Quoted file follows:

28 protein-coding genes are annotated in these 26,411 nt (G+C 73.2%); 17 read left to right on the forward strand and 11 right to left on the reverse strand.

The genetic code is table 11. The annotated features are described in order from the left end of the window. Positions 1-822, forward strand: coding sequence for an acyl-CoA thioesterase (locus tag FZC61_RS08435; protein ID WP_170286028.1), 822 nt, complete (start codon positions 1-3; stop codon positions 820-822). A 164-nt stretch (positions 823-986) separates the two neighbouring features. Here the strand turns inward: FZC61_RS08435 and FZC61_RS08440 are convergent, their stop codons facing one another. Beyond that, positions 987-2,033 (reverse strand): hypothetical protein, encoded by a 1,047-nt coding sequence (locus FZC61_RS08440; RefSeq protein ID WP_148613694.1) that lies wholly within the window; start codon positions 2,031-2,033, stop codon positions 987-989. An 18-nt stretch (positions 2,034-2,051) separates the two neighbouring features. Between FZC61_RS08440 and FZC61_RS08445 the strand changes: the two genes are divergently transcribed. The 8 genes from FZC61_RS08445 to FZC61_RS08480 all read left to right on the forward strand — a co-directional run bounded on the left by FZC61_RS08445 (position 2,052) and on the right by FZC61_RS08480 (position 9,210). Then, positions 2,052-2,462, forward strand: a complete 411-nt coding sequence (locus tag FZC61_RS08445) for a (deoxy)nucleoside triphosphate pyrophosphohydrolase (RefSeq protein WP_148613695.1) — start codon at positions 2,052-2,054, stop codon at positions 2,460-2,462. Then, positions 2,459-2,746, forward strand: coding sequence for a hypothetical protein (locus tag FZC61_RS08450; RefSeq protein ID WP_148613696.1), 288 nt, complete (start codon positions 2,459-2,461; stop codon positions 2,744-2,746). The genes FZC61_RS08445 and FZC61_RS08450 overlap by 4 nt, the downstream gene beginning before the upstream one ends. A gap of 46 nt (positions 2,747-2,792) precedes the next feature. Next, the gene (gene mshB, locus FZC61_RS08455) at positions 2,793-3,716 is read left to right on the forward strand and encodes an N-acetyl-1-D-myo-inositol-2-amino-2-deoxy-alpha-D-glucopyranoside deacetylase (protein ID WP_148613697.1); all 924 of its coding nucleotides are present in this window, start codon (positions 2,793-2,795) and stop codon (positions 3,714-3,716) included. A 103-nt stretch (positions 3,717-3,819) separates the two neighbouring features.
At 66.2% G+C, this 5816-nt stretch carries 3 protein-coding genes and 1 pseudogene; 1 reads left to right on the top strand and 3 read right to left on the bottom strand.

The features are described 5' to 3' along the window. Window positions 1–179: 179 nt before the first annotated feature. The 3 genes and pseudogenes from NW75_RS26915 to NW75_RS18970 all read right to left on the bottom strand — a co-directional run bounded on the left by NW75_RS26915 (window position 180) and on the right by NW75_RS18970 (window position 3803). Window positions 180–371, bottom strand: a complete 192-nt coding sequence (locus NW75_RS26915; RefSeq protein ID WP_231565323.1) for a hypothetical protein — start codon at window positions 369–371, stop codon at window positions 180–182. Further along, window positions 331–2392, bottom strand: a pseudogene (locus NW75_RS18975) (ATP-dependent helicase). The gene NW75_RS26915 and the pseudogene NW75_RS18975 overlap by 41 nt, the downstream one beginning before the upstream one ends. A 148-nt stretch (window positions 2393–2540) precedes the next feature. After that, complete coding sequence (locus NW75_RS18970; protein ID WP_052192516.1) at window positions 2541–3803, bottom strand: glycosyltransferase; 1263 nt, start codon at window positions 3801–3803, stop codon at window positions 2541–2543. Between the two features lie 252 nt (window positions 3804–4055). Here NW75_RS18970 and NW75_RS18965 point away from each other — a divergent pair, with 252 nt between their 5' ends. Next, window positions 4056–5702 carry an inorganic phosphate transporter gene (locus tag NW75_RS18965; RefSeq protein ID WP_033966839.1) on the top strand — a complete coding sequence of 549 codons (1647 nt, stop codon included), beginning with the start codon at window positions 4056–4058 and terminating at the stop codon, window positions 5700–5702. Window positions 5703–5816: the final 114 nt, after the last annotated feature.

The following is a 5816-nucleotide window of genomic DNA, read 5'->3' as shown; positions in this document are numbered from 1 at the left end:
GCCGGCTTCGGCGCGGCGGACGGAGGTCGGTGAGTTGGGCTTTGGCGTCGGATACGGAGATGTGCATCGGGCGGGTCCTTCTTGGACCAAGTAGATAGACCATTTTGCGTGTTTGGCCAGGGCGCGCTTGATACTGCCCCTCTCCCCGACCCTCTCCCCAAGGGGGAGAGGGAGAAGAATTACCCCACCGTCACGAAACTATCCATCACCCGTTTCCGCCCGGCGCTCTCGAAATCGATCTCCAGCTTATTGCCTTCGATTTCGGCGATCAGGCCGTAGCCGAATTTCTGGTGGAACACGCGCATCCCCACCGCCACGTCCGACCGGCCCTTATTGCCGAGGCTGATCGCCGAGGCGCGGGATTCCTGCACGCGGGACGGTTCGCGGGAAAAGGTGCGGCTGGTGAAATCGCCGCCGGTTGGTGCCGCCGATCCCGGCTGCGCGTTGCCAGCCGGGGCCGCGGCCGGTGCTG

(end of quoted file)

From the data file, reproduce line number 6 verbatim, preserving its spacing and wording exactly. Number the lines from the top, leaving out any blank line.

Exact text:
GCCGGCTTCGGCGCGGCGGACGGAGGTCGGTGAGTTGGGCTTTGGCGTCGGATACGGAGATGTGCATCGGGCGGGTCCTTCTTGGACCAAGTAGATAGACCATTTTGCGTGTTTGGCCAGGGCGCGCTTGATACTGCCCCTCTCCCCGACCCTCTCCCCAAGGGGGAGAGGGAGAAGAATTACCCCACCGTCACGAAACTATCCATCACCCGTTTCCGCCCGGCGCTCTCGAAATCGATCTCCAGCTTATTGCCTTCGATTTCGGCGATCAGGCCGTAGCCGAATTTCTGGTGGAACACGCGCATCCCCACCGCCACGTCCGACCGGCCCTTATTGCCGAGGCTGATCGCCGAGGCGCGGGATTCCTGCACGCGGGACGGTTCGCGGGAAAAGGTGCGGCTGGTGAAATCGCCGCCGGTTGGTGCCGCCGATCCCGGCTGCGCGTTGCCAGCCGGGGCCGCGGCCGGTGCTG